Nitrogen removal performance and bacterial community analysis of a multistage step-feeding tidal flow constructed wetland

Mishari Khajah, Franciszek Bydalek, Akintunde O. Babatunde, Abdullah Al-Matouq, Jannis Wenk, Gordon Webster

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7 Citations (SciVal)


A multistage mesocosm vertical flow constructed wetland system was designed to treat synthetic domestic wastewater with a high nitrogen (N) load. The study aim was to determine the impact of design and operational variables on N removal efficiency in such systems. A tidal flow operational strategy enhanced aeration and was coupled with a step-feeding approach to promote N removal. Over the 420-day running period N removal rates were between 70 and 77 gN/m3/d, for a step-feeding ratio range of 60:40 to 80:20. The system was able to remove 91–95% of chemical oxygen demand, 74–91% of ammonium and 66–81% of total-N. Tidal flow and step-feeding strategies significantly impacted nitrogen removal with the best performance at a step-feeding ratio of 80:20 providing a carbon to nitrogen (COD/N) ratio of 4–5. The bacterial diversity increased at each stage throughout the system with dominating phyla Proteobacteria, Firmicutes, Planctomycetes, Bacteroidetes, Chloroflexi, Verrucomicrobia and Acidobacteria. Dominant bacteria at the genus level were Thiothrix, Planctomyces, Azonexus, Pseudoxanthomonas, Hydrogenophaga, Gemmobacter and other genera suggesting that N removal was accomplished via diverse metabolic pathways, including autotrophic nitrification, heterotrophic denitrification, autotrophic denitrification, and possibly anammox. This study shows benefits of step-feeding strategies in tidal flow constructed wetlands as a cost-effective solution for minimizing external carbon input to achieve effective N removal.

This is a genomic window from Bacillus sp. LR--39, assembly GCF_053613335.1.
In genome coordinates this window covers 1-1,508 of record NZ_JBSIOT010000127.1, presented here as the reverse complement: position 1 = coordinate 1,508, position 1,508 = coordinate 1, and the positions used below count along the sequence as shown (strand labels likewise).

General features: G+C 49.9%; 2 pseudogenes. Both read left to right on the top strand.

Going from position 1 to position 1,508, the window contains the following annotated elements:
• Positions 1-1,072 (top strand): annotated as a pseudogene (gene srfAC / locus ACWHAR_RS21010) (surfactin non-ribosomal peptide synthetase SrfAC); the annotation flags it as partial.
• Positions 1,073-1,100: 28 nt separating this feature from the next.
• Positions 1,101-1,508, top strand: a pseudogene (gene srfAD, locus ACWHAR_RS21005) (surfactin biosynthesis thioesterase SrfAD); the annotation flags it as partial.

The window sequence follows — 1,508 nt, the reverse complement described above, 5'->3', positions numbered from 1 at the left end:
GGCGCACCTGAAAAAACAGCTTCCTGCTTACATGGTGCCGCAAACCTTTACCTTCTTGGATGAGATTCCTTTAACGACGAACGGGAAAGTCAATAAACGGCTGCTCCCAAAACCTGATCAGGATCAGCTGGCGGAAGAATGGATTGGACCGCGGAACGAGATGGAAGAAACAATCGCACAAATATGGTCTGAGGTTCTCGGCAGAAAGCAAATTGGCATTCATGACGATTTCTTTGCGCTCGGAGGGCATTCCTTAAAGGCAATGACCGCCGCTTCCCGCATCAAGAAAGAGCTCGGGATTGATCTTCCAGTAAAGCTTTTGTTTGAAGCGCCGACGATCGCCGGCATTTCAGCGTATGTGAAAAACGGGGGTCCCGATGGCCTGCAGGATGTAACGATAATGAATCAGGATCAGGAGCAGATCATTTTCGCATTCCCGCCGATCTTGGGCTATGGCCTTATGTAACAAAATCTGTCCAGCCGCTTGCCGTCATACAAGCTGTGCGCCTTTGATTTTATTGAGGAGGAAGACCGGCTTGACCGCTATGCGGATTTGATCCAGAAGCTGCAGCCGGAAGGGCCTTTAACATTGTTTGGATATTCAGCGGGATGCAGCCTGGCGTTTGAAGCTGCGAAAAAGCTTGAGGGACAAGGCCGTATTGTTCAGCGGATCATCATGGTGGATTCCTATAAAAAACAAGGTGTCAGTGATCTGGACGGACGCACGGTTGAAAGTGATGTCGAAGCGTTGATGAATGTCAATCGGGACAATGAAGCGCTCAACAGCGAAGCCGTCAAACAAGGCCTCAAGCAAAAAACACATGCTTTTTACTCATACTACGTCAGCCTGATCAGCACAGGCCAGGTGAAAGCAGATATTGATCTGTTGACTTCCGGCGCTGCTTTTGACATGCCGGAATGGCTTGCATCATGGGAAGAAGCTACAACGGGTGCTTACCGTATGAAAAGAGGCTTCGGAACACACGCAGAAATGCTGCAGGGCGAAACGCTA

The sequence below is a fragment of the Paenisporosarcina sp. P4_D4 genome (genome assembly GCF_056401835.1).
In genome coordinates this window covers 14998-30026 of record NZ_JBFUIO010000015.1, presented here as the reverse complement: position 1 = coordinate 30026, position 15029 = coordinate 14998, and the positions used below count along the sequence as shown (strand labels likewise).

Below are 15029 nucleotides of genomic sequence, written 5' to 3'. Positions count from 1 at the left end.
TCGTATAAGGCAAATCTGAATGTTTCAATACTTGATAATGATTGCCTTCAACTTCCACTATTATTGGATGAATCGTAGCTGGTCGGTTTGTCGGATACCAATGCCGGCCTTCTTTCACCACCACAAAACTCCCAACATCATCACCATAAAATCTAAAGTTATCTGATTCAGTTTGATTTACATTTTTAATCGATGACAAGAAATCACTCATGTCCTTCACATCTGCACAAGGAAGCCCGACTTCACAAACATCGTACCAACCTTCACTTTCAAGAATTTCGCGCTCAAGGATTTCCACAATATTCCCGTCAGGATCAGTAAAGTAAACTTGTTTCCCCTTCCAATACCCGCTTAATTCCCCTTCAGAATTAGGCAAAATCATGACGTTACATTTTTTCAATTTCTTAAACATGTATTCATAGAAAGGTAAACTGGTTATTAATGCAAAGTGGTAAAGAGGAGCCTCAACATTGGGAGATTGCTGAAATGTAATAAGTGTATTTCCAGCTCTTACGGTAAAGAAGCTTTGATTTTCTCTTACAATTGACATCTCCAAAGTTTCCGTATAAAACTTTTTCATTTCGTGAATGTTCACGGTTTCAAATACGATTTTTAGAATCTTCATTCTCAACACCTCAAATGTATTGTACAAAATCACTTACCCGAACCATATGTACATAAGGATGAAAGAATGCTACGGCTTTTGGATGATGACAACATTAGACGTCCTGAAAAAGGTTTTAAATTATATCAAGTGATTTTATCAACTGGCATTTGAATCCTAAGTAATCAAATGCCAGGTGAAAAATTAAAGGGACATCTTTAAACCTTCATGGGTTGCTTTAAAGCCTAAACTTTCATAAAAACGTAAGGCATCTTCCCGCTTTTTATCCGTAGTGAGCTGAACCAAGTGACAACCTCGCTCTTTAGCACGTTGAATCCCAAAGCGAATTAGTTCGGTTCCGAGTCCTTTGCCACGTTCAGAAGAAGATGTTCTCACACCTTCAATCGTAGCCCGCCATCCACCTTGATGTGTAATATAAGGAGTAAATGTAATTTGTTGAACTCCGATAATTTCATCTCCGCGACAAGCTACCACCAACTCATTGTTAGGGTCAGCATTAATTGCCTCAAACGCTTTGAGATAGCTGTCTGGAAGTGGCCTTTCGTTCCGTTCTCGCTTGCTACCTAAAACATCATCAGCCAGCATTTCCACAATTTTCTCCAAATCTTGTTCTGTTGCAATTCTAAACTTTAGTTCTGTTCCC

Original languageEnglish
Article number1128901
JournalFrontiers in Water
Publication statusPublished - 23 Feb 2023

Bibliographical note

Funding Information:
FB was supported by a Natural Environment Research Council (NERC) PhD studentship at the GW4 Center for Doctoral Training in Freshwater Biosciences and Sustainability (GW4 FRESH CDT, Grant No. NE/RO11524/1).

The authors would like to thank Kuwait Institute for Scientific Research (KISR) for their financial support of this study. Also, special thanks to the technical staff at the Cardiff University School of Engineering and the School of Biosciences Genomics Research Hub.

MK reports financial support was provided by Kuwait Institute for Scientific Research. FB reports financial support was provided by UK Research and Innovation. The remaining authors declare that the research was conducted in the absence of any commercial or financial relationships that could be construed as a potential conflict of interest.

Data availability statement
All relevant data is contained within the article: The original contributions presented in the study are included in the article/Supplementary material, further inquiries can be directed to the corresponding author/s.


  • biological treatment
  • carbon dosage
  • microbial structure
  • nature-based solutions
  • nitrification-denitrification
  • nutrients removal

ASJC Scopus subject areas

  • Water Science and Technology


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